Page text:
posted by louigi at 7:15 AM on February 14, 2005


Yeah, I tried Borges, Gogol and Heart Of Darkness - all the searches linked to in the FPP. Nothing.
posted by ninebelow at 7:22 AM on February 14, 2005


you can actually read the entire boko for free with this service. You get to see the first bunch of pages for free but if you search a sentence on the last page allowed, you can return to that page and see the next pages, then you can search a sentence the last page allowed, etc, etc...

Someone can technically write a bot to save the entire book like this.
posted by pez_LPhiE at 7:43 AM on February 14, 2005


The following searches yielded those pages: 1 2 3. When I link to them, do the books show up for you, ninebelow? If not, I suppose it's only available to certain regions. On the other hand, I'm in France and it's working for me ...
posted by louigi at 7:58 AM on February 14, 2005


Ah ha! Yes, that works. Whilst I had searched for borges and "jorge luis borges", only jorge luis borges returns the result and I hadn't tried that. Outsmarted by quote marks. Thanks for edumakating me, I can't wait till it works properly.
posted by ninebelow at 8:11 AM on February 14, 2005


If you're outside the US, in some countries google.com takes you to your localised page - just click on the "go to google.com" link, then try the search, and you'll get book results.
posted by ralphyk at 8:40 AM on February 14, 2005


ralphyk, see my first comment. And then my last comment.
posted by ninebelow at 8:45 AM on February 14, 2005


Make "book" the first word of your query and it will always give you book results.
e.g.
http://www.google.com/search?q=book+borges
posted by w0mbat at 8:45 AM on February 14, 2005


Hey, that's us!
posted by Asparagirl at 9:14 AM on February 14, 2005


ninebelow, I read all the comments - I was just adding something I've discovered, in case anyone was having the same trouble as me when searching.
posted by ralphyk at 9:31 AM on February 14, 2005


Dave Winer had some thought-provoking comments about Google's digitization project: "What if Microsoft were doing what Google is doing? Of course we wouldn't let them do it without a very serious and probably very shrill examination. Well, I'm telling you, Google today is as dangerous as Microsoft, and I wouldn't bet on their trustworthyness, not without a lot more light having been shed on this."
posted by longdaysjourney at 9:36 AM on February 14, 2005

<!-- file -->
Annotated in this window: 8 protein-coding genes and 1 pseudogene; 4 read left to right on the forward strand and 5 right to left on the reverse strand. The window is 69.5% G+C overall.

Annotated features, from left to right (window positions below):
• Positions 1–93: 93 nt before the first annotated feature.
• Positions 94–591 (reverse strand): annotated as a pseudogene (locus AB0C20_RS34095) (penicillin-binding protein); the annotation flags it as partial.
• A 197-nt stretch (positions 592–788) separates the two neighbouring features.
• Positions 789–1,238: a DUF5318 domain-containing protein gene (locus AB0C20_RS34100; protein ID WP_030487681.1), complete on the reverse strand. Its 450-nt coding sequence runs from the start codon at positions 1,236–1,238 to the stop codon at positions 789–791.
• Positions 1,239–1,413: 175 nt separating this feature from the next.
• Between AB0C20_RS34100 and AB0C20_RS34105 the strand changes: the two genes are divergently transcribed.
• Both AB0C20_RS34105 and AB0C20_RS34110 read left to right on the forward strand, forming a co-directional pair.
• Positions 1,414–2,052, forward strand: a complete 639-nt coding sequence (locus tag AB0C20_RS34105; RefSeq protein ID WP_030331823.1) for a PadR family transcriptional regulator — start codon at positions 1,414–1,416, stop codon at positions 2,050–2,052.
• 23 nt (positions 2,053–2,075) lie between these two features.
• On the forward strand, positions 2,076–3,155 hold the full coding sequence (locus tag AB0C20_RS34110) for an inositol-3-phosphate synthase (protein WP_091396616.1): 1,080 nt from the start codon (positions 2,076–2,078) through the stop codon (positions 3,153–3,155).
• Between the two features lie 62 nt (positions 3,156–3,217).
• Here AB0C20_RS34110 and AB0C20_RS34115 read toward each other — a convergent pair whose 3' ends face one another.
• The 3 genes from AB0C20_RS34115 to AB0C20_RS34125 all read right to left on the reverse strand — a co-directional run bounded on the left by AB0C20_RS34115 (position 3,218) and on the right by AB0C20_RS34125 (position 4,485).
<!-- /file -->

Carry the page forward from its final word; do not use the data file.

"Someone can technically write a bot to save the entire book"

I'm pretty sure that, like Amazon, they watch for this. If they didn't it would be silly, and it would be easy to watch for and prevent.
posted by stbalbach at 9:46 AM on February 14, 2005


Thank you for using Google Print.

You have either reached a page that is unavailable for viewing or reached your viewing limit for this book.

Google protects works that are under copyright by restricting access to certain pages and restricting the number of pages you can view. You may continue to take advantage of Google Print by clicking on About this Book. Thank you for using Google Print.

posted by mrgrimm at 10:50 AM on February 14, 2005


pez_LPhiE: Someone can technically write a bot to save the entire book.

They sure can. Viewing restrictions don't mean much. Some new book warez group will simply stagger downloading across a week, using multiple access points.
posted by Gyan at 11:00 AM on February 14, 2005


Speaking of bots and harvesting pages, if you ever need to harvest page images from Amazon, search the source for
id='pageBack'
and you'll get the needed URL. It's saved me a trip to the library!
posted by Zurishaddai at 12:16 PM on February 14, 2005


In google print, search for the second

background-image:url

example.
posted by donth at 2:36 PM on February 14, 2005


If you're using Firefox, just bring up Tools->Page Info->Media, select the item and click the 'Save As' button.
posted by Gyan at 3:15 PM on February 14, 2005


This has been there for many months now.
posted by stavrosthewonderchicken at 3:36 PM on February 14, 2005


Sorry for my snark, that was a good tangential point.
posted by ninebelow at 3:40 PM on February 14, 2005